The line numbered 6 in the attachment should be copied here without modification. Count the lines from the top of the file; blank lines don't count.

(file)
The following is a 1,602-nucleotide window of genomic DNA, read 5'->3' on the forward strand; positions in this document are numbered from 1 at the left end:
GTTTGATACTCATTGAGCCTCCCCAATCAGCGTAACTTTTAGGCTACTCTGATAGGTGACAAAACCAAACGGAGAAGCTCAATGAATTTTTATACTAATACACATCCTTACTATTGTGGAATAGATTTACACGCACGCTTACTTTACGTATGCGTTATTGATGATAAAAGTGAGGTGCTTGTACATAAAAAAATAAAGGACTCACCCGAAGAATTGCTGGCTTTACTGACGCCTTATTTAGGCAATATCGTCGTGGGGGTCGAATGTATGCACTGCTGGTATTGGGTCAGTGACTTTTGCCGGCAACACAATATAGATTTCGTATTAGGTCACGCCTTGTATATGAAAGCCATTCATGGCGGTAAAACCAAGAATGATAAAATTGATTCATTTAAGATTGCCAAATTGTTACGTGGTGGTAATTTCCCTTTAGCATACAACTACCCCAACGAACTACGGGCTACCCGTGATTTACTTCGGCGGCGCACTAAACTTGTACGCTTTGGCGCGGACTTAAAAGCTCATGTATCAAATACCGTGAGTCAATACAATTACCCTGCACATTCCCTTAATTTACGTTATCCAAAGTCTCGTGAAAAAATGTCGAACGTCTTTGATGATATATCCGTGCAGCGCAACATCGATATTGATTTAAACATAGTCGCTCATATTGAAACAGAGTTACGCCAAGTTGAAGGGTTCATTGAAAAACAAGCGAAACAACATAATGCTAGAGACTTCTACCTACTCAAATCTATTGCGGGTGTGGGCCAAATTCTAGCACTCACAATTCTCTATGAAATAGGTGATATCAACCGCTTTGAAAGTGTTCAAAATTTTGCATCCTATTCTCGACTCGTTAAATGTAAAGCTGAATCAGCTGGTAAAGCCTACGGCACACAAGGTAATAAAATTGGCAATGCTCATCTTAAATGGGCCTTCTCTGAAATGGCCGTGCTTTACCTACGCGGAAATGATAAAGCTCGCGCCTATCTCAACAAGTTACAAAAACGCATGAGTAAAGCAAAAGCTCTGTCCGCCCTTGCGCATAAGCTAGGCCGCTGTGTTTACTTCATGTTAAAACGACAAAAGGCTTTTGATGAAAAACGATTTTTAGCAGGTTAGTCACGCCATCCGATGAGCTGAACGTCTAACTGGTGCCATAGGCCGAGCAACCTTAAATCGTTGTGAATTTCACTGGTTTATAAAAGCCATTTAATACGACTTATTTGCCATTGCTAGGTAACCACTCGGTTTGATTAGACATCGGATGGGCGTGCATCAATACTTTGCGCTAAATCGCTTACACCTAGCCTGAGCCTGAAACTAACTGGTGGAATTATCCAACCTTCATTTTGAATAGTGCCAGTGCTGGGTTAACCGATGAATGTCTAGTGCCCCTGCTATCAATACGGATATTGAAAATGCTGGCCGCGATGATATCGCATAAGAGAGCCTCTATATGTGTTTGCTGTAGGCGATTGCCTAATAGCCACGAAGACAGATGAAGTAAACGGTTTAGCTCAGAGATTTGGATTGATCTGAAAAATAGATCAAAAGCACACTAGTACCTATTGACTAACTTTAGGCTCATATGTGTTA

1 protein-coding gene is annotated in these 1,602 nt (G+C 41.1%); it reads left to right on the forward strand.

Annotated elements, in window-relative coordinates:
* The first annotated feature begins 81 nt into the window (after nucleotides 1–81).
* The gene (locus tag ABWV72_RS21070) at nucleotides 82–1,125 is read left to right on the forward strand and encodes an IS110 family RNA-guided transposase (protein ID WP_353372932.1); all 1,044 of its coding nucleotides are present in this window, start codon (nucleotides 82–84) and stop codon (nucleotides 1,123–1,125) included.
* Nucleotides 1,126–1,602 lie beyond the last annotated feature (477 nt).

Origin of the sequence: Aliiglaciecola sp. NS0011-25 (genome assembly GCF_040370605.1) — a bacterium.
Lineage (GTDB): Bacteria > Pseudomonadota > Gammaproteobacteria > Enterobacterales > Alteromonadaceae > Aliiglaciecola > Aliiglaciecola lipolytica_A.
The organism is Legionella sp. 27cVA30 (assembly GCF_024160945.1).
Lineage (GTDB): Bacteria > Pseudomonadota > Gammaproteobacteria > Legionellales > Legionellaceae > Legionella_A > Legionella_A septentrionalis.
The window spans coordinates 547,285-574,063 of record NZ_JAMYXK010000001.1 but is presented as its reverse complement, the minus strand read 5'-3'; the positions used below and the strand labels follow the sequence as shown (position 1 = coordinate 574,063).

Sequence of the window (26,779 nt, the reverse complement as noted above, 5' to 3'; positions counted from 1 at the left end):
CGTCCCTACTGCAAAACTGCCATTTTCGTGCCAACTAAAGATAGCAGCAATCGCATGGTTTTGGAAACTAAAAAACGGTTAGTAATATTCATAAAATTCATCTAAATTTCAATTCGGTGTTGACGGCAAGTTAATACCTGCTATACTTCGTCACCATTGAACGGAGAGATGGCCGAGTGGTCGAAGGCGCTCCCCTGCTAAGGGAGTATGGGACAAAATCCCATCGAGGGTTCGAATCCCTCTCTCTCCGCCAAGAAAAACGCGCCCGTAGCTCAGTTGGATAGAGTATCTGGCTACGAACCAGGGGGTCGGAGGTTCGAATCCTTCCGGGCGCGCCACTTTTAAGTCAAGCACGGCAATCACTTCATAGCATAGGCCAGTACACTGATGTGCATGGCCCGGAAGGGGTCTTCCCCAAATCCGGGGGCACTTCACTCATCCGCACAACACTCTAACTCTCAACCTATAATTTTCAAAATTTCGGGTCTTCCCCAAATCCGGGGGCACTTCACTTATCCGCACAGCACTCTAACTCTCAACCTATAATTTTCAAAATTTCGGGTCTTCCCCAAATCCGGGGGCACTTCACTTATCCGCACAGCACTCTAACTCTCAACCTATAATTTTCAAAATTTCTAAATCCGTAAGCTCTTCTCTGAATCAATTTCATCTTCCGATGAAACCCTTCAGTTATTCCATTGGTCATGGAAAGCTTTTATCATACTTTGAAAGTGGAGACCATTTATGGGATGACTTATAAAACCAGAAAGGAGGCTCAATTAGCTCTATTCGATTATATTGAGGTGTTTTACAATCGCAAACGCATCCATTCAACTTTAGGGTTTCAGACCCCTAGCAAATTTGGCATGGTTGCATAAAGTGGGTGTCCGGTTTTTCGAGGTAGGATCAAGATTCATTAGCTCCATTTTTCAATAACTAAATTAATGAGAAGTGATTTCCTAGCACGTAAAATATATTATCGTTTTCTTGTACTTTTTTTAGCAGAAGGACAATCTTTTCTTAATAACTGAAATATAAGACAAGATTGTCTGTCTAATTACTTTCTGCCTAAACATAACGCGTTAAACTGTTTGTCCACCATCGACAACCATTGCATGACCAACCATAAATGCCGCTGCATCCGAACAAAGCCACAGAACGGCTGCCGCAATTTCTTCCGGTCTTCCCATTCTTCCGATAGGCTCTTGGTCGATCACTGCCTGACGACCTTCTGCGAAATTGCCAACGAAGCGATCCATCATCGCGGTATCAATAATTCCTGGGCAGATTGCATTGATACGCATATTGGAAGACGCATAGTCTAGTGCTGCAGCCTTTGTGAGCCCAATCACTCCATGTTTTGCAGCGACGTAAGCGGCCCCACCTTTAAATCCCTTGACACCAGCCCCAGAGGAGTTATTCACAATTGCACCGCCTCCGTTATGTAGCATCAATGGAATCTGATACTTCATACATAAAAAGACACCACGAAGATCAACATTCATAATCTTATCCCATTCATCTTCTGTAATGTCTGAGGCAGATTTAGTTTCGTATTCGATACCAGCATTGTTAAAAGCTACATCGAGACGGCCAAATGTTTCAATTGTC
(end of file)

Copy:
* The gene (locus tag ABWV72_RS21070) at nucleotides 82–1,125 is read left to right on the forward strand and encodes an IS110 family RNA-guided transposase (protein ID WP_353372932.1); all 1,044 of its coding nucleotides are present in this window, start codon (nucleotides 82–84) and stop codon (nucleotides 1,123–1,125) included.